The thriving crop of paladares—restaurants opened in private homes since the late ‘90s—provides a happy alternative to the overcooked fare dished up at some state-run places. The hip hangout El Cocinero serves inventive tapas in a renovated peanut oil factory; we savored the spicy crab and sweet potato soufflés and the succulent seafood brochette, loaded with crawfish, in the rooftop lounge where pop star Katy Perry reportedly dined.
At StarBien, housed in an Art Deco mansion, the food was as stylish as the art; our perfectly-grilled and cumin-seasoned swordfish was accented by ribbons of golden plantains and chunks of scarlet tomato. Be forewarned: many paladares are small, and so popular that weekend reservations are essential.
We stayed at the five-star Melia Cohiba, built in 1995 beside the Malecon as the first new hotel with foreign investors, which is now aging gracefully. Other older lodgings may lack basics such as toilet seats or toilet paper. Demand has surged so quickly that the tourism industry is struggling to keep up. Credit card terminals and cell phones rarely function, and many buildings are without wheelchair ramps or elevators. Hotels often fill to capacity, and although Airbnb is racing to close the gaps, Cubans are also seeking foreign backing to build a new generation of hotels.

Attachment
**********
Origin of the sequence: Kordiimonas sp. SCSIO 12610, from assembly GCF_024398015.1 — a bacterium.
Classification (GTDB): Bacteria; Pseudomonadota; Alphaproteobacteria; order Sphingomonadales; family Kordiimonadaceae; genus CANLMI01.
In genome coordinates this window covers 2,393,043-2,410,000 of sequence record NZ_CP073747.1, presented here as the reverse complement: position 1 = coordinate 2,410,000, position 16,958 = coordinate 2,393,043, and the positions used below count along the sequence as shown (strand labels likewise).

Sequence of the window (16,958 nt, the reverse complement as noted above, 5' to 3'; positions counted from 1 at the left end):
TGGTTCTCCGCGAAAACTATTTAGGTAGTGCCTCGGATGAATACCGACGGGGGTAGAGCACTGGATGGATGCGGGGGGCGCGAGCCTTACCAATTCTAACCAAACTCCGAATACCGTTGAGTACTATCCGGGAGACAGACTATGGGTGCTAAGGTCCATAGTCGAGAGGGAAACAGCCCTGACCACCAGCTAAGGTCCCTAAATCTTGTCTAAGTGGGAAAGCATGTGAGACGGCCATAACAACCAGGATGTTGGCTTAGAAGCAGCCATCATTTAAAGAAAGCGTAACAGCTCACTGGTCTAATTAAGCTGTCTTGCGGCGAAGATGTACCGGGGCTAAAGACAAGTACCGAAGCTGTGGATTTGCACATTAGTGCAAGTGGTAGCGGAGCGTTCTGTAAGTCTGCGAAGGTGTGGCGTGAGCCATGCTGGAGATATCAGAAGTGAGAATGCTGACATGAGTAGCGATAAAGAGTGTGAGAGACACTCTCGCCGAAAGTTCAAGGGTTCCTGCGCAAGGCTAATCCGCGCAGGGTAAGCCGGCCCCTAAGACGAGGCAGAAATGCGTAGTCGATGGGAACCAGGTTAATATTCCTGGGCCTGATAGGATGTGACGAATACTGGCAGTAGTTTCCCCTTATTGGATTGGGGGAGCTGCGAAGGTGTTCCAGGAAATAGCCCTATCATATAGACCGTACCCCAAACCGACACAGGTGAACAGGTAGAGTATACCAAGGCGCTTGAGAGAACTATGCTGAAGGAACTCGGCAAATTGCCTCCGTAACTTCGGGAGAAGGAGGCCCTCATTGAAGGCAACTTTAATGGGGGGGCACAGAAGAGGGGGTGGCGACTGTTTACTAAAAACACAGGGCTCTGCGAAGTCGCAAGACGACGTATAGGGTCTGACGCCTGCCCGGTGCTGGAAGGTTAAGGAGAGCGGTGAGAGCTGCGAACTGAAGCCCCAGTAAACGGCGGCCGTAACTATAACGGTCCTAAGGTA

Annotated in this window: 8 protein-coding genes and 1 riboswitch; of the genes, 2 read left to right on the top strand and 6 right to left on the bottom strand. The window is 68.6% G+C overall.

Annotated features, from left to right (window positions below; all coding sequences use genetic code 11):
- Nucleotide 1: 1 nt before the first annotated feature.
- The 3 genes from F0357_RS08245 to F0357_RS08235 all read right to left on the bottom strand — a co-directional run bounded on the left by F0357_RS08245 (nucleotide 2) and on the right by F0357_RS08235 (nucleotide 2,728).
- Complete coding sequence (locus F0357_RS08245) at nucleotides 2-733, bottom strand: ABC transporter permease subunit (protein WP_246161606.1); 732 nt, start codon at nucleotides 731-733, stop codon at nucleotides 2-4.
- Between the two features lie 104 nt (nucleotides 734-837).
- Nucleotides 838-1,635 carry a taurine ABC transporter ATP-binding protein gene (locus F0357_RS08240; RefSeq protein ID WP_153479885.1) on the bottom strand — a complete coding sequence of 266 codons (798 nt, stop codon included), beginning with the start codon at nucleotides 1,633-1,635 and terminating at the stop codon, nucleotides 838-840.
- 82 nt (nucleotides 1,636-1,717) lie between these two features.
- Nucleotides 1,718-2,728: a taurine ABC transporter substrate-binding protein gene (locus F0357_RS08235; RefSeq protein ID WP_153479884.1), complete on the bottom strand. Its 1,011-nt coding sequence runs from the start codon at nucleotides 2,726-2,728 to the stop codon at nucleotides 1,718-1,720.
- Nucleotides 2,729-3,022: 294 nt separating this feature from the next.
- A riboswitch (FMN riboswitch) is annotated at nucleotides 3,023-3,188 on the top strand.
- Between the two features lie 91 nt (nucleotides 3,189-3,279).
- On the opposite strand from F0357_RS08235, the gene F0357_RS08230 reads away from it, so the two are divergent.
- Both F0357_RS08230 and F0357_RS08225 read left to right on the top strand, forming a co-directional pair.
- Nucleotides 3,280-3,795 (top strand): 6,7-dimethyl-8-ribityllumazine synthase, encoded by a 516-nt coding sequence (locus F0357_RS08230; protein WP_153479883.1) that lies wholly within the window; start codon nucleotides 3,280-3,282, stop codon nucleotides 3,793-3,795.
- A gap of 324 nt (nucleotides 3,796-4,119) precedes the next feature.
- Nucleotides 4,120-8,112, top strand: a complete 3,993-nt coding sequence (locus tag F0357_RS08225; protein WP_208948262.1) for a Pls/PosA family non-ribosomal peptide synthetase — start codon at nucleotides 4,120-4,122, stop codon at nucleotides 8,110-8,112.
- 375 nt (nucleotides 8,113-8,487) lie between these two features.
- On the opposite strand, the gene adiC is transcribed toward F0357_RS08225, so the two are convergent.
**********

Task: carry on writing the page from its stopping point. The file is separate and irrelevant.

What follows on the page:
Balancing capitalism and communism can be tricky, though, as demonstrated by the overdevelopment that now threatens some of the most beautiful places in Communist-led Vietnam. Whether Cuba can maintain its special charms despite the pressures of expansion remains to be seen. As the country continues to cope with growing pains, the best advice for Americans may be to get there soon, before we ruin it. Or, as Peter Greenberg says: BKFC, Before Kentucky Fried Chicken moves in.
To read more destination articles by Lynn Langway, check out:
- Finding Your Own Southeast Asia
- Five Birding Hotspots & 7 Tips for Fledgling Birders
- Exploring Ireland’s Wild West: Galway, Connemara and Inis Mór
Text and Images by Lynn Langway for PeterGreenberg.com